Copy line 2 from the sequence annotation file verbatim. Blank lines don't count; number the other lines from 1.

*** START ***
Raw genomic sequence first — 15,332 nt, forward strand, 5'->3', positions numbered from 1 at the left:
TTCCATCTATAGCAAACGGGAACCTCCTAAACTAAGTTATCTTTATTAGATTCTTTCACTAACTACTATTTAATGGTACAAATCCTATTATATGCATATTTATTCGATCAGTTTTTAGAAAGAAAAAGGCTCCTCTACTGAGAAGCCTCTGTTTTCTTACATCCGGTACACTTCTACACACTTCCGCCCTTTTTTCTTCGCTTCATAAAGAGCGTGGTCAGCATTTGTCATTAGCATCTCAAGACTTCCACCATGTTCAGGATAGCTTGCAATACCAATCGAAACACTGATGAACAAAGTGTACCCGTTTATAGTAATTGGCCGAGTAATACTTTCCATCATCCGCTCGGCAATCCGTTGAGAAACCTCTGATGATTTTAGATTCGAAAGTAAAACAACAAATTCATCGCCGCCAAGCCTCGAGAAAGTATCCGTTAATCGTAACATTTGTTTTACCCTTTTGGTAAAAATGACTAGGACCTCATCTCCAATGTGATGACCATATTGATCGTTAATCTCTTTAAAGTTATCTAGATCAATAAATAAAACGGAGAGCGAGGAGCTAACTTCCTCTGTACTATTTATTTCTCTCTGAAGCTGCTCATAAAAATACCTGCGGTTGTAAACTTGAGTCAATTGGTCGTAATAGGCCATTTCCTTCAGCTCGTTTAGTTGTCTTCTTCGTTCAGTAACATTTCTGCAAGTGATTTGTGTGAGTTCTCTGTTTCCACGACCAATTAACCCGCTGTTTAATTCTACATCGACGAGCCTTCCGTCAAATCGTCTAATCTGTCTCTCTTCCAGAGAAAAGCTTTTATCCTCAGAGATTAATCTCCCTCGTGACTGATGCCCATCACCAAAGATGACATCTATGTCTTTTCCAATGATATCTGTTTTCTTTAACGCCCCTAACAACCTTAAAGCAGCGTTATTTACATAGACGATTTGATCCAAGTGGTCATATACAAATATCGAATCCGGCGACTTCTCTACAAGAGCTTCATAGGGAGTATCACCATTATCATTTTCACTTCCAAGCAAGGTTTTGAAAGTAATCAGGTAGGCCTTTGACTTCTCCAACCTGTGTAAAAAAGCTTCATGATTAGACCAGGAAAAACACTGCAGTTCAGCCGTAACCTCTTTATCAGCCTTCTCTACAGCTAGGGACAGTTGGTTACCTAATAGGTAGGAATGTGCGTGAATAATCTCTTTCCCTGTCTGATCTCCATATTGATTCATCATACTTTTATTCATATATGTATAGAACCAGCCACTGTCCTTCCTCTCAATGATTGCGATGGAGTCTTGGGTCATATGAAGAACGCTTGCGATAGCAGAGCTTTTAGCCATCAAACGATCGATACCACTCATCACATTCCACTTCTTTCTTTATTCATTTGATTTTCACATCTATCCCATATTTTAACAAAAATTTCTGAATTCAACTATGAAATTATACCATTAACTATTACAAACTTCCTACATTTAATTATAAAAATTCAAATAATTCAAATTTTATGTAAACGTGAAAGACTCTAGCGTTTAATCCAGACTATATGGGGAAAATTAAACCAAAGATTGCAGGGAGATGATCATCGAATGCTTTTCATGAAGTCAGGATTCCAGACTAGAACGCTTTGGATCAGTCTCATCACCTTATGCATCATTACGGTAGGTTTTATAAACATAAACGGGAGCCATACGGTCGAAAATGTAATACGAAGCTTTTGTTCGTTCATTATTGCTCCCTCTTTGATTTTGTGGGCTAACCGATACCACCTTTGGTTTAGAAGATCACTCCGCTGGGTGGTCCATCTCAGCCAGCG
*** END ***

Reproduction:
TTCCATCTATAGCAAACGGGAACCTCCTAAACTAAGTTATCTTTATTAGATTCTTTCACTAACTACTATTTAATGGTACAAATCCTATTATATGCATATTTATTCGATCAGTTTTTAGAAAGAAAAAGGCTCCTCTACTGAGAAGCCTCTGTTTTCTTACATCCGGTACACTTCTACACACTTCCGCCCTTTTTTCTTCGCTTCATAAAGAGCGTGGTCAGCATTTGTCATTAGCATCTCAAGACTTCCACCATGTTCAGGATAGCTTGCAATACCAATCGAAACACTGATGAACAAAGTGTACCCGTTTATAGTAATTGGCCGAGTAATACTTTCCATCATCCGCTCGGCAATCCGTTGAGAAACCTCTGATGATTTTAGATTCGAAAGTAAAACAACAAATTCATCGCCGCCAAGCCTCGAGAAAGTATCCGTTAATCGTAACATTTGTTTTACCCTTTTGGTAAAAATGACTAGGACCTCATCTCCAATGTGATGACCATATTGATCGTTAATCTCTTTAAAGTTATCTAGATCAATAAATAAAACGGAGAGCGAGGAGCTAACTTCCTCTGTACTATTTATTTCTCTCTGAAGCTGCTCATAAAAATACCTGCGGTTGTAAACTTGAGTCAATTGGTCGTAATAGGCCATTTCCTTCAGCTCGTTTAGTTGTCTTCTTCGTTCAGTAACATTTCTGCAAGTGATTTGTGTGAGTTCTCTGTTTCCACGACCAATTAACCCGCTGTTTAATTCTACATCGACGAGCCTTCCGTCAAATCGTCTAATCTGTCTCTCTTCCAGAGAAAAGCTTTTATCCTCAGAGATTAATCTCCCTCGTGACTGATGCCCATCACCAAAGATGACATCTATGTCTTTTCCAATGATATCTGTTTTCTTTAACGCCCCTAACAACCTTAAAGCAGCGTTATTTACATAGACGATTTGATCCAAGTGGTCATATACAAATATCGAATCCGGCGACTTCTCTACAAGAGCTTCATAGGGAGTATCACCATTATCATTTTCACTTCCAAGCAAGGTTTTGAAAGTAATCAGGTAGGCCTTTGACTTCTCCAACCTGTGTAAAAAAGCTTCATGATTAGACCAGGAAAAACACTGCAGTTCAGCCGTAACCTCTTTATCAGCCTTCTCTACAGCTAGGGACAGTTGGTTACCTAATAGGTAGGAATGTGCGTGAATAATCTCTTTCCCTGTCTGATCTCCATATTGATTCATCATACTTTTATTCATATATGTATAGAACCAGCCACTGTCCTTCCTCTCAATGATTGCGATGGAGTCTTGGGTCATATGAAGAACGCTTGCGATAGCAGAGCTTTTAGCCATCAAACGATCGATACCACTCATCACATTCCACTTCTTTCTTTATTCATTTGATTTTCACATCTATCCCATATTTTAACAAAAATTTCTGAATTCAACTATGAAATTATACCATTAACTATTACAAACTTCCTACATTTAATTATAAAAATTCAAATAATTCAAATTTTATGTAAACGTGAAAGACTCTAGCGTTTAATCCAGACTATATGGGGAAAATTAAACCAAAGATTGCAGGGAGATGATCATCGAATGCTTTTCATGAAGTCAGGATTCCAGACTAGAACGCTTTGGATCAGTCTCATCACCTTATGCATCATTACGGTAGGTTTTATAAACATAAACGGGAGCCATACGGTCGAAAATGTAATACGAAGCTTTTGTTCGTTCATTATTGCTCCCTCTTTGATTTTGTGGGCTAACCGATACCACCTTTGGTTTAGAAGATCACTCCGCTGGGTGGTCCATCTCAGCCAGCG